07/29/2008, 00.00
IRAQ

Archbishop Sako: in Kirkuk, "shameful" acts against the country's "fragile" recovery

The archbishop of Kirkuk expresses the condemnation by political and religious leaders over the attack yesterday morning, which caused the death of 28 people. The attack struck a crowd demonstrating against the new electoral law. Political and economic interests are undermining the stability of Iraqi Kurdistan.

Kirkuk (AsiaNews) - Unanimous condemnation on the part of political and religious leaders over the attack yesterday in Kirkuk, which caused the death of 28 people and wounded dozens. Monday morning, a suicide attacker blew himself up in the middle of a crowd of demonstrators protesting against the new electoral law approved by parliament. The crowd had gathered near the local government offices, close to the cathedral of the Sacred Heart; the procession of demonstrators had just begun when the suicide bomber blew himself up, causing the massacre.

To prevent new attacks, the authorities have imposed a curfew, but early yesterday morning the situation already seemed to be returning to normal. The archbishop of Kirkuk, Louis Sako, tells AsiaNews that he is "saddened and ashamed", and emphasizes how seriously episodes of violence compromise the "fragile recovery of the country", where the situation seemed be improving in recent weeks. "The only way to resolve problems and divisions", he stresses, "is dialogue. Nothing is resolved with the logic of violence. For this reason, I have asked everyone, from the institutions to the government to religious leaders, to take on serious responsibility to save the city from disaster". The prelate calls attention to "the severe concerns of the people over the the future of the city", which is at the center of political and economic interests.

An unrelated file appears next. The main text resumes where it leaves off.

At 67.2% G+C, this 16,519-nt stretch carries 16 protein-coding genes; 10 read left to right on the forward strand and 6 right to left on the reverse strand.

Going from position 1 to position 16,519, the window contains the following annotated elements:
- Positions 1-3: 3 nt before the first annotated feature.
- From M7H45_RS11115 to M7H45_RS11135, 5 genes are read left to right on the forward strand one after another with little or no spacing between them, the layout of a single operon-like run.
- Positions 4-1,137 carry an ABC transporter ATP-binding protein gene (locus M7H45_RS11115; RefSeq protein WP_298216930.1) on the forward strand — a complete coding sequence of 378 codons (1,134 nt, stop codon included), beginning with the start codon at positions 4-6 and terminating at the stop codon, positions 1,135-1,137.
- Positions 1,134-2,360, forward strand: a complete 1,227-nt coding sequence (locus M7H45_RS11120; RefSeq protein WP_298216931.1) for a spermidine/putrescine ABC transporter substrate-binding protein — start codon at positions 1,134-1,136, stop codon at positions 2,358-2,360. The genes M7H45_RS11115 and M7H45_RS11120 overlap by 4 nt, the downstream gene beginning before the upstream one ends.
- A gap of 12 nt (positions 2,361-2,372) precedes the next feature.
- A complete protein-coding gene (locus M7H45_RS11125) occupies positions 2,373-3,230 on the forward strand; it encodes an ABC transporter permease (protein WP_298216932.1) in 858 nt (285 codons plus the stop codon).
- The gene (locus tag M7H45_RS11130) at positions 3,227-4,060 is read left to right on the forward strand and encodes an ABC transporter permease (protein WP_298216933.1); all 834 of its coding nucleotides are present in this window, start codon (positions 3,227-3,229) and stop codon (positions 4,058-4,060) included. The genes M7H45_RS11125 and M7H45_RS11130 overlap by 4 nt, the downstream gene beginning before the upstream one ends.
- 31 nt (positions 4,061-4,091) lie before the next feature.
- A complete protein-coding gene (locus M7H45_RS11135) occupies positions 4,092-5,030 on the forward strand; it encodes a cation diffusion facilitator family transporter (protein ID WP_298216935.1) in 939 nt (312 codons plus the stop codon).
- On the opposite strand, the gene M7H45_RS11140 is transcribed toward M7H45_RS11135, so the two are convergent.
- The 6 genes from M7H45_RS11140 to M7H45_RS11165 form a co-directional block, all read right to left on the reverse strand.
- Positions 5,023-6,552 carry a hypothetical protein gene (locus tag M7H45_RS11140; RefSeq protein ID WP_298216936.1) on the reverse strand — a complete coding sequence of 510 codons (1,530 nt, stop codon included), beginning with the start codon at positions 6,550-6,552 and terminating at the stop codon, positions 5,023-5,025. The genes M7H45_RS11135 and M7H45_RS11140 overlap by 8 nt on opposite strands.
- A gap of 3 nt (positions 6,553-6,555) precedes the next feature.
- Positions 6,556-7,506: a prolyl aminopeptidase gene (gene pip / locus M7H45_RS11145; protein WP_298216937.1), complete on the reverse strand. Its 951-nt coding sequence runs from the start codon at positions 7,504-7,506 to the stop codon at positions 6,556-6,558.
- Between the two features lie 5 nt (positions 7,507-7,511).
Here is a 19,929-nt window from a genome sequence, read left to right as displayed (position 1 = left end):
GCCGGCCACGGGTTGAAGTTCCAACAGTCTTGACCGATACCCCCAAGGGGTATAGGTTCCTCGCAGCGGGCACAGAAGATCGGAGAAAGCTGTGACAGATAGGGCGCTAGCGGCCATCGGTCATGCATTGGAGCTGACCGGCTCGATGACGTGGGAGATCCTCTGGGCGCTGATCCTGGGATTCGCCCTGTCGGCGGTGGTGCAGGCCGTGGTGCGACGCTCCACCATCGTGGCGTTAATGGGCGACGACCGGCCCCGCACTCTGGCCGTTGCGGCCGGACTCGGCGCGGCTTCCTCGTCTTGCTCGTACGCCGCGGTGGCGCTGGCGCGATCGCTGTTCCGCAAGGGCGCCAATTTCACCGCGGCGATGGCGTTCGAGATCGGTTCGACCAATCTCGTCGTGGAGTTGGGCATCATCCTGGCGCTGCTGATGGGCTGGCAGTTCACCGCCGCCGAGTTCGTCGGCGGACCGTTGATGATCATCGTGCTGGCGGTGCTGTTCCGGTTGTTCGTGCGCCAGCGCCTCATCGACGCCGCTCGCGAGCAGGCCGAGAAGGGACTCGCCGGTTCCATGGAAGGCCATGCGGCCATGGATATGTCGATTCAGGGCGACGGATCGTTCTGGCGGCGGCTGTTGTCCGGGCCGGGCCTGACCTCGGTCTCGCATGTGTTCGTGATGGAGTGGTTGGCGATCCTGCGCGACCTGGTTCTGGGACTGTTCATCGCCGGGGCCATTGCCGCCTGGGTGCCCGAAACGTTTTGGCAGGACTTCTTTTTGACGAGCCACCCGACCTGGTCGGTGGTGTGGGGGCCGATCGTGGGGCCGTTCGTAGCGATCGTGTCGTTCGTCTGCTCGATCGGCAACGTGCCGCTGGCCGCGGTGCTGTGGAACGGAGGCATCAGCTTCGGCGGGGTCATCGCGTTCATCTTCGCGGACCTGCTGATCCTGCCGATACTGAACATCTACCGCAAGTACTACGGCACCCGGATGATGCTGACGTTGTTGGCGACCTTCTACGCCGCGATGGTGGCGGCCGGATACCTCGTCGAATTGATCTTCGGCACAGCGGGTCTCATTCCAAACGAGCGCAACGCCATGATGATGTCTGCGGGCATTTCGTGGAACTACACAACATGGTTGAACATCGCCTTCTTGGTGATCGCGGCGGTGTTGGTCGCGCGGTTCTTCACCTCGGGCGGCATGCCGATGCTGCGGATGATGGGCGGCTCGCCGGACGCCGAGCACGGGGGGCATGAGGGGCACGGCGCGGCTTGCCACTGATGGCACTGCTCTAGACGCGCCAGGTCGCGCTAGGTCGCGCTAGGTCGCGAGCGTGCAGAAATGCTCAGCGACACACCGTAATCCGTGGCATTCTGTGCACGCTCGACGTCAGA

The population of Kirkuk is made up of various ethnicities, and the area around the city as well as all of Kurdistan contains huge oil reserves, drawing the interest of companies hungry for resources and raw materials. Political discussion in recent months has focused on the controversial referendum according to which the citizens - a mixture of Kurdish, Assyrian-Chaldean, Turkmen, and Arab ethnic groups - must decide whether to annex the city to Kurdistan, or make it part of a specially created region under the administration of the Iraqi central government. But there are too many interests at play, and they are too much at odds with each other. Kirkuk sits on top of Iraq's second largest oil reserves, and possesses 70 percent of the country's natural gas deposits. The risk is that if the "Kurdish option" prevails in the referendum, the Erbil government would have sufficient resources to guarantee its eventual independence from the rest of Iraq. This hypothesis is opposed by neighbors like Syria, Turkey, and Iran, which are already dealing with the pro-independence tendencies of the Kurdish community on their borders. But also by Washington, which is afraid of opening another front of ethnic tension.

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